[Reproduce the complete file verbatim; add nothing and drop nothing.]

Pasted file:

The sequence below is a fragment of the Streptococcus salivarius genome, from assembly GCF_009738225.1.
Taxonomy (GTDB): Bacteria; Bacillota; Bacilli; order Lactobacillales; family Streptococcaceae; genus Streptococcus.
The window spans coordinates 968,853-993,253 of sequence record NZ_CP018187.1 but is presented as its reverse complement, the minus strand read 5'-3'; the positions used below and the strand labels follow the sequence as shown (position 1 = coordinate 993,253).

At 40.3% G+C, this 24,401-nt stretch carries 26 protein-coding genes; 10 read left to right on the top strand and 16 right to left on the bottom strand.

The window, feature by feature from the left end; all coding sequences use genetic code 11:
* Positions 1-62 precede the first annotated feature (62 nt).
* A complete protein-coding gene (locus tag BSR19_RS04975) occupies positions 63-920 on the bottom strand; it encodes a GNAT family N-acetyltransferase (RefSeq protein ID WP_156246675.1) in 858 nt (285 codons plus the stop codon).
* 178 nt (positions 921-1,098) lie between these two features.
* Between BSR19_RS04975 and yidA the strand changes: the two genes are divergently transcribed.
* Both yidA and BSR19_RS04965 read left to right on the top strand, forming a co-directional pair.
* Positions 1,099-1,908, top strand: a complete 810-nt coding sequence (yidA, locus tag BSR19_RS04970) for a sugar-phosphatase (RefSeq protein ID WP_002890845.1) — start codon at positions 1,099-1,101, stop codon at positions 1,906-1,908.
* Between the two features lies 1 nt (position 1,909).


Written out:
The sequence below is a fragment of the Streptococcus salivarius genome, from assembly GCF_009738225.1.
Taxonomy (GTDB): Bacteria; Bacillota; Bacilli; order Lactobacillales; family Streptococcaceae; genus Streptococcus.
The window spans coordinates 968,853-993,253 of sequence record NZ_CP018187.1 but is presented as its reverse complement, the minus strand read 5'-3'; the positions used below and the strand labels follow the sequence as shown (position 1 = coordinate 993,253).

At 40.3% G+C, this 24,401-nt stretch carries 26 protein-coding genes; 10 read left to right on the top strand and 16 right to left on the bottom strand.

The window, feature by feature from the left end; all coding sequences use genetic code 11:
* Positions 1-62 precede the first annotated feature (62 nt).
* A complete protein-coding gene (locus tag BSR19_RS04975) occupies positions 63-920 on the bottom strand; it encodes a GNAT family N-acetyltransferase (RefSeq protein ID WP_156246675.1) in 858 nt (285 codons plus the stop codon).
* 178 nt (positions 921-1,098) lie between these two features.
* Between BSR19_RS04975 and yidA the strand changes: the two genes are divergently transcribed.
* Both yidA and BSR19_RS04965 read left to right on the top strand, forming a co-directional pair.
* Positions 1,099-1,908, top strand: a complete 810-nt coding sequence (yidA, locus tag BSR19_RS04970) for a sugar-phosphatase (RefSeq protein ID WP_002890845.1) — start codon at positions 1,099-1,101, stop codon at positions 1,906-1,908.
* Between the two features lies 1 nt (position 1,909).